Rube Melton
Pitcher
Born: (1917-02-27)February 27, 1917
Cramerton, North Carolina
Died: September 11, 1971(1971-09-11) (aged 54)
Greer, South Carolina
Batted: Right
Threw: Right
MLB debut
April 17, 1941, for the Philadelphia Phillies
Last MLB appearance
June 3, 1947, for the Brooklyn Dodgers
MLB statistics
Win–loss record30–50
Earned run average3.62
Strikeouts363
Teams

Reuben Franklin Melton (February 27, 1917 – September 11, 1971) was an American professional baseball pitcher, who played in Major League Baseball (MLB) for the Philadelphia Phillies and Brooklyn Dodgers, from 1941 to 1947.

Melton experienced difficulty in his first MLB season when he was suspended by the Phillies for leaving the team without permission reportedly because of homesickness.[1] Melton led the league in walks and wild pitches during the 1942 season.

Melton was traded to Brooklyn, on December 12, 1942, for pitcher Johnny Allen and $30,000. (The Dodgers had previously tried to trade for Melton, but Commissioner of Baseball Judge Kenesaw Mountain Landis disallowed the transaction; however, because of Philadelphia’s ever-increasing financial instability, the second deal was approved.)[2]

Melton missed the 1945 season due to service in the US Army during World War II.[3] His best season occurred just after his military discharge in May 1946, when Melton went 6–3 with a 1.99 earned run average (ERA) for the Dodgers.[3] An earlier arm injury forced him to shorten his major league career. Melton continued to make comeback attempts through 1951, in the minor leagues, then retired as an active player.[2][4]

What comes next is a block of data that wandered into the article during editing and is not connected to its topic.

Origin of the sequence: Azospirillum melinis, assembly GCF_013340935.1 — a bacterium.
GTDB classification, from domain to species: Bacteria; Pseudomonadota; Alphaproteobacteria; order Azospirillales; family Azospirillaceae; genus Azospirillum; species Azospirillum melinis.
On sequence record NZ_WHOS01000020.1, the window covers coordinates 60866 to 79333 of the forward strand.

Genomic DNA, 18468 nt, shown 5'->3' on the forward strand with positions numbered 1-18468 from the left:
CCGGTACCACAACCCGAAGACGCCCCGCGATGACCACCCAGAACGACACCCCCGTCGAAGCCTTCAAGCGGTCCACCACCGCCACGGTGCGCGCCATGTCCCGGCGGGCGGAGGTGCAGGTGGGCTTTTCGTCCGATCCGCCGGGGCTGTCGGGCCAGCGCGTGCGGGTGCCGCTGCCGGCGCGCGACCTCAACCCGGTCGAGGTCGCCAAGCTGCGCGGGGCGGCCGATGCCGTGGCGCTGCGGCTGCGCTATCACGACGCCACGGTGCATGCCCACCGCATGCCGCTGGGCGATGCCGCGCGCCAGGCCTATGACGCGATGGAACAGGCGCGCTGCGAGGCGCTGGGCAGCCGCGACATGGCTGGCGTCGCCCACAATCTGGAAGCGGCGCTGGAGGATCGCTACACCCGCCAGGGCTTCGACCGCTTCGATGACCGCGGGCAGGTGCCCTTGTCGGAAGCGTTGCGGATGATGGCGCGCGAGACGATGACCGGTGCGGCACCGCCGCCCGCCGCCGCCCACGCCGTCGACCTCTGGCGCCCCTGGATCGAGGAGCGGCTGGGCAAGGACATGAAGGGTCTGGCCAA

Melton's playing career overlapped that of his cousin, Cliff Melton, who pitched for the New York Giants.[5]

On September 12, 1971, Melton died in an automobile accident in Greer, South Carolina.[6]

References

  1. ^ "Melton, Phil Rook Hurler, Suspended". The Pittsburgh Press. July 20, 1941. p. 4 (Section 4). Retrieved August 14, 2019.
  2. ^ a b Morris, Jack. "Rube Melton". SABR.org. Society for American Baseball Research. Retrieved January 5, 2018.
  3. ^ a b Bedingfield, Gary (May 13, 2008). "Rube Melton". baseballinwartime.com. Baseball in Wartime. Retrieved January 5, 2018.
  4. ^ "Rube Melton Minor Leagues Statistics & History". Baseball-Reference.com. Sports Reference LLC. Retrieved February 15, 2021.
  5. ^ "Rube Melton Stats". Baseball-Reference.com. Sports Reference LLC. Retrieved January 5, 2018.
  6. ^ "Rube Melton Obituary". baseball-almanac.com. Baseball Almanac. Retrieved January 5, 2018.